With VR showcases at all the forward-thinking film festivals in the world, Sundance, Tribeca and TIFF, 360 videos and installations have become a regular festival fixture. Even the more conservative Cannes had a very impressive VR display this year, alongside VR masterclasses and panels athering some of the key players in this burgeoning and exciting industry.
But is VR going to transform cinema? Most of the VR experts I spoke with are pretty certain that the landscape of entertainment is definitely changing and that VR will be a big part of the industry’s story going forward. It all depends on technology becoming better and better and technology is advancing at a dizzying pace. Here, we investigate how this new tech might transform the face of cinema.
I saw a lot of other VR pieces in Cannes, each of them very different. Jetleg, written and directed by Pierre Friquet with cinematography by Andoh Shah and produced by Jeremy Sahel, is a sort of ballet drama about the long-distance relationship between two women who live in India andBrazil and the filmmakers' focus was to capture an atmosphere rather than tell a story.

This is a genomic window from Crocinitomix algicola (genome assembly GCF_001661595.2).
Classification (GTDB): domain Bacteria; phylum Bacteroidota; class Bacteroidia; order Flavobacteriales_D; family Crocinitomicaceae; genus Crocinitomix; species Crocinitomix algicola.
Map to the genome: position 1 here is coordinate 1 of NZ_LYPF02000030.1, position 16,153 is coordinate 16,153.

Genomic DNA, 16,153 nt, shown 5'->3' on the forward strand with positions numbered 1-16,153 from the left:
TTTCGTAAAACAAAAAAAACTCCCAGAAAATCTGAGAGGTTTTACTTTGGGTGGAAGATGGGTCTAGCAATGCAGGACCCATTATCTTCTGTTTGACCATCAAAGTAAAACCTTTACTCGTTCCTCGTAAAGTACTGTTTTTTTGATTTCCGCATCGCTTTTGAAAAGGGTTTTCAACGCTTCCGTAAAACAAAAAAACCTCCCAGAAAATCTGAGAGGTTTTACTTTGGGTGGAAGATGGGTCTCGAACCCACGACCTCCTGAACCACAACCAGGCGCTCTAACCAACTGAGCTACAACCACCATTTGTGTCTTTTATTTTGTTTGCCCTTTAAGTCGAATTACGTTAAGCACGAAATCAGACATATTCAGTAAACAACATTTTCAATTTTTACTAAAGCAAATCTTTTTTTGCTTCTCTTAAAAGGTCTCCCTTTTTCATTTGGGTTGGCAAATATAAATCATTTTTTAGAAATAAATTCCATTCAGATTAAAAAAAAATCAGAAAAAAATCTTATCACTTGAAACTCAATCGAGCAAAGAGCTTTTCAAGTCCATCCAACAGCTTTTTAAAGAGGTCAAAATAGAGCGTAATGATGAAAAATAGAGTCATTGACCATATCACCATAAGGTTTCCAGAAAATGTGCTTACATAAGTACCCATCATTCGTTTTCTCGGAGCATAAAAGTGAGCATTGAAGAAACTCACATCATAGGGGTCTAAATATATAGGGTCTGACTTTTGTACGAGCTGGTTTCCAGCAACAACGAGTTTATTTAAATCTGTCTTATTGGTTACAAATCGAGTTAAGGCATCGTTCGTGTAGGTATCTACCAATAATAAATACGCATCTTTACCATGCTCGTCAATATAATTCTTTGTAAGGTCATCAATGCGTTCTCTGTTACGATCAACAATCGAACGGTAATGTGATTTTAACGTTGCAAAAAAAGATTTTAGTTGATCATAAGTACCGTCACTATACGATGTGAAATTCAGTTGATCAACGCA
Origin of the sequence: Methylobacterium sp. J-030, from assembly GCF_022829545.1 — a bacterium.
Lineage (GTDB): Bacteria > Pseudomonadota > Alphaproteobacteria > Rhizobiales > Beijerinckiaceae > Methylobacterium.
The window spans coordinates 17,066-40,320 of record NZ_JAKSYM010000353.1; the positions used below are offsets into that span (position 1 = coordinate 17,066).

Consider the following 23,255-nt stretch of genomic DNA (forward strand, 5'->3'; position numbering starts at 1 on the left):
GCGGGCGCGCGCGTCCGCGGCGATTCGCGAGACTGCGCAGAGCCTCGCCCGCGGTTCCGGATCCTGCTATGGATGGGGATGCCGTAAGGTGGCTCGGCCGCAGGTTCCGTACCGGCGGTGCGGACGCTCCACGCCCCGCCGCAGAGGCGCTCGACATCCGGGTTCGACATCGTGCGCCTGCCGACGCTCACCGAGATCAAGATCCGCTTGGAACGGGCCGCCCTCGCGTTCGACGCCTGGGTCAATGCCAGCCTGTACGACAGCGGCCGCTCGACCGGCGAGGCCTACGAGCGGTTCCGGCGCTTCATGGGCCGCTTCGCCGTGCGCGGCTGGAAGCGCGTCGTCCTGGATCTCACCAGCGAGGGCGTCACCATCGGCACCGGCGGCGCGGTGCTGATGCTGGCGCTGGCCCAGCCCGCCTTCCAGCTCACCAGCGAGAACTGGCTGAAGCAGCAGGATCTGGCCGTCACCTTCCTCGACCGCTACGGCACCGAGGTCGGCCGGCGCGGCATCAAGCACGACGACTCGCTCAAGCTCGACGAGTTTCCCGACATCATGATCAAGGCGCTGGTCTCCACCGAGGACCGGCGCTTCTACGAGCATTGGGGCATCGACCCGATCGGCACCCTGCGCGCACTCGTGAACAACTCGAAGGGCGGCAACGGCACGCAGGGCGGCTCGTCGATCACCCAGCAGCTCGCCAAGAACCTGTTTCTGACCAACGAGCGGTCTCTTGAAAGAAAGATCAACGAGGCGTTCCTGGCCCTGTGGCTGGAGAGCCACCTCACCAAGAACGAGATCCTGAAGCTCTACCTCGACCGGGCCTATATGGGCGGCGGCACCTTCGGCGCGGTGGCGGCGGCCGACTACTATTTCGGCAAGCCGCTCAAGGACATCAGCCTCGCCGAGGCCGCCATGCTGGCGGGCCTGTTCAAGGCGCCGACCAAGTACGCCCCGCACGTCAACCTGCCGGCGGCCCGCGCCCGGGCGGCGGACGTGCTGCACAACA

A completely different experience was Defrost, a VR series told entirely from the first-person point of view. The story takes place in the year 2045, when liquid nitrogen is commonly used to freeze patients until a cure for their illness has been developed. Its creators showed the first episode at Sundance this year and by now they have developed eleven more, in an attempt to bring a new episode to each festival.
What's Defrost like? “It’s like my favourite TV episode, like House of Cards or Breaking Bad where there’s a really funky twist at the end and every character has an agenda,” the producer Tanna Frederick told me. And what is it like, trying to tell a story in VR? “Narrative VR is just like theatre, the camera is the audience, it’s like the rehearsal for a play, it was a beautiful theatrical meets technological experience,” Tanna concluded.